Some Mesenchymal Stem Cells Inhibit Tumor Growth But Other Types of Mesenchymal Stem Cells Enhance Tumor Growth and Metastasis

Mesenchymal stem cells (MSCs) have the ability to home to growing tumors, and for this reason, many researchers have examined the possibility of using MSCs to treat various types of cancers. However, there is a genuine safety concern with using MSCs in cancer patients, because in laboratory animals, MSCs can form blood vessels that help tumors grow and spread. Consider the following publications:

1. Klopp AH, Gupta A, Spaeth E, Andreeff M, Marini F 3rd (2011) Concise review: Dissecting a discrepancy in the literature: do mesenchymal stem cells support or suppress tumor growth? Stem Cells 29: 11–19.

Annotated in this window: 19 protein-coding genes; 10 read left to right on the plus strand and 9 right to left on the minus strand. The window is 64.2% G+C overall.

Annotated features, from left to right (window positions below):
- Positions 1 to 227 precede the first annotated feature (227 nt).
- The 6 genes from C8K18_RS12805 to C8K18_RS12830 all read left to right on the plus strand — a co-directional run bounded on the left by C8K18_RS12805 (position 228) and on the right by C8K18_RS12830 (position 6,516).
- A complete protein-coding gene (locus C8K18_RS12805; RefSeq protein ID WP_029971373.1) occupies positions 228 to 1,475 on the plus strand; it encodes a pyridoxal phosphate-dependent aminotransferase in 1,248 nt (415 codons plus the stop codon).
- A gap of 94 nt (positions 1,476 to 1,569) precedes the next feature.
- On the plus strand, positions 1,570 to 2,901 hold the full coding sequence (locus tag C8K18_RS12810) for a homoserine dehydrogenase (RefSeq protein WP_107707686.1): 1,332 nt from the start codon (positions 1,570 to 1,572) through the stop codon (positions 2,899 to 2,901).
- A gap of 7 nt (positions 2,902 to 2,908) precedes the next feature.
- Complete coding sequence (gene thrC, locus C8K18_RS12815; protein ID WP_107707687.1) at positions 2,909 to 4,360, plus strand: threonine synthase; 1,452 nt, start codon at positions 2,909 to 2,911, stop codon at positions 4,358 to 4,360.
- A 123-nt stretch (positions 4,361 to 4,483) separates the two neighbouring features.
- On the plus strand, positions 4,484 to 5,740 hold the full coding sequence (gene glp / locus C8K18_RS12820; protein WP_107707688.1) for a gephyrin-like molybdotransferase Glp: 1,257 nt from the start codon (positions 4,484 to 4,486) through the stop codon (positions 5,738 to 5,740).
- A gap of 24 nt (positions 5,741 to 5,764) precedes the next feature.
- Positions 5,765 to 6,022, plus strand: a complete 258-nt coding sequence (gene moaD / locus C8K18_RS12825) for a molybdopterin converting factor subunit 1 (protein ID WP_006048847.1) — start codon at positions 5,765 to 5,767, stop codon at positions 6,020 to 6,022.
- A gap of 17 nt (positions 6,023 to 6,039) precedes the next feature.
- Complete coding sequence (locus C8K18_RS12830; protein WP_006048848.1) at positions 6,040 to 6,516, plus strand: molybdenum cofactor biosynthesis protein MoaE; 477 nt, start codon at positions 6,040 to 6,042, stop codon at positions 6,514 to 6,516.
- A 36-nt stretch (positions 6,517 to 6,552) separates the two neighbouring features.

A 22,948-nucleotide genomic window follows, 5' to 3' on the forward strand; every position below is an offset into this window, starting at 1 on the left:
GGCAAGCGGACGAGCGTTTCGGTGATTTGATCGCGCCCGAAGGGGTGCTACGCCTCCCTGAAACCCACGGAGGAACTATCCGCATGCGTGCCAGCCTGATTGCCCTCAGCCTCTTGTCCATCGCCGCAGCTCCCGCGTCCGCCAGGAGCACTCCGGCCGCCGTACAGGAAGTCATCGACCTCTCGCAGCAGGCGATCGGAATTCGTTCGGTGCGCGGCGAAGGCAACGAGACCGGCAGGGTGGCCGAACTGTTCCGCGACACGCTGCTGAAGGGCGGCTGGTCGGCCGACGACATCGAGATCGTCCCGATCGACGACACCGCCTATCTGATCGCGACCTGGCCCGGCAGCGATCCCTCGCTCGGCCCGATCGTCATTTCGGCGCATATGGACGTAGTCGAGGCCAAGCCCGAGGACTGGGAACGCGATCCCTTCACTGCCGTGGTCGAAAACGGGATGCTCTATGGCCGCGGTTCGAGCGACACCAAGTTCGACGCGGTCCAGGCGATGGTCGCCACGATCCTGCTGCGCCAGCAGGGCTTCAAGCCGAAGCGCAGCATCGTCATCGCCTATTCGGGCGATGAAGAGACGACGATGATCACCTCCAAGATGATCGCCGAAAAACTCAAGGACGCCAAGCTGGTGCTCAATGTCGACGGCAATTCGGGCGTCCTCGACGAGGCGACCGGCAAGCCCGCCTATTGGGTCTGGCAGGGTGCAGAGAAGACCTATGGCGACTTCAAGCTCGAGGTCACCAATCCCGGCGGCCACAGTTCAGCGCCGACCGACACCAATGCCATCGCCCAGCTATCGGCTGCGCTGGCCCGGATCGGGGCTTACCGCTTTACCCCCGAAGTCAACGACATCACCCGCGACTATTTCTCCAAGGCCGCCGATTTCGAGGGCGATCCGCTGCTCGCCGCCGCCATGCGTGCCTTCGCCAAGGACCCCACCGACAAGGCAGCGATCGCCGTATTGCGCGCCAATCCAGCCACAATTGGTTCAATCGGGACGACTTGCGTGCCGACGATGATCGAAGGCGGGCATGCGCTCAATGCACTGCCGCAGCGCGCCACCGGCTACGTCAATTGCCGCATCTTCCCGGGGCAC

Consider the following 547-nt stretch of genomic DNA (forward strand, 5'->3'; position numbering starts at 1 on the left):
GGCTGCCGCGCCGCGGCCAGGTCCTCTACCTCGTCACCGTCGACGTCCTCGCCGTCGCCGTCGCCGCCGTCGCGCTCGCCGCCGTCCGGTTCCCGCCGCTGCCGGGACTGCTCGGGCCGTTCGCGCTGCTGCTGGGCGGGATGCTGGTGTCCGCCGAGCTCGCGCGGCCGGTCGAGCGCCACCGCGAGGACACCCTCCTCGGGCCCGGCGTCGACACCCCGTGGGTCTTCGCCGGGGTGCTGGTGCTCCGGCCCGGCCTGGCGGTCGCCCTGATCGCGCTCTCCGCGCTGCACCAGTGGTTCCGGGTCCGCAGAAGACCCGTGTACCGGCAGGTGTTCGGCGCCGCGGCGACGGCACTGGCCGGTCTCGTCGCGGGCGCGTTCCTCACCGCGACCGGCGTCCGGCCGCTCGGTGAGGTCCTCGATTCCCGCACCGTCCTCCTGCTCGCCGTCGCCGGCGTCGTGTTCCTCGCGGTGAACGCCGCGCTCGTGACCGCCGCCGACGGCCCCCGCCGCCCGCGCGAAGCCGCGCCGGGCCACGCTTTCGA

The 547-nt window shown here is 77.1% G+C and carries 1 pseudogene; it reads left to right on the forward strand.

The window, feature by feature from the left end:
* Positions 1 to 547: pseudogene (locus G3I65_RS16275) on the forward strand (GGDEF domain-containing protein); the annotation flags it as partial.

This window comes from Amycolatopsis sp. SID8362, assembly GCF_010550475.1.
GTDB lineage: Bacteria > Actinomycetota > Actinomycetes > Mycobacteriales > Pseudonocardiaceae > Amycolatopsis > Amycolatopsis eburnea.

2. Kidd S, Spaeth E, Klopp A, Andreeff M, Hall B, et al. (2008) The (in) auspicious role of mesenchymal stromal cells in cancer: be it friend or foe. Cytotherapy 10: 657–667.
3. Coffelt SB, Marini FC, Watson K, Zwezdaryk KJ, Dembinski JL, et al. (2009) The pro-inflammatory peptide LL-37 promotes ovarian tumor progression through recruitment of multipotent mesenchymal stromal cells. Proc Natl Acad Sci U S A 106: 3806–3811.
4. Karnoub AE, Dash AB, Vo AP, Sullivan A, Brooks MW, et al. (2007) Mesenchymal stem cells within tumour stroma promote breast cancer metastasis. Nature 449: 557–563.

Because MSCs are multipotental (that is they differentiate into several different adult tissues), they can serve the tumor as a source of blood vessels that augment tumor metastasis and growth. However, several pre-clinical studies with genetically engineered MSCs that deliver chemotherapuetic agents to tumors have proven quite successful (see Waterman RS, Betancourt AM (2012) The role of mesenchymal stem cells in the tumor microenvironment: InTech). So what are we to believe? After MSCs good or bad as tumor treatments?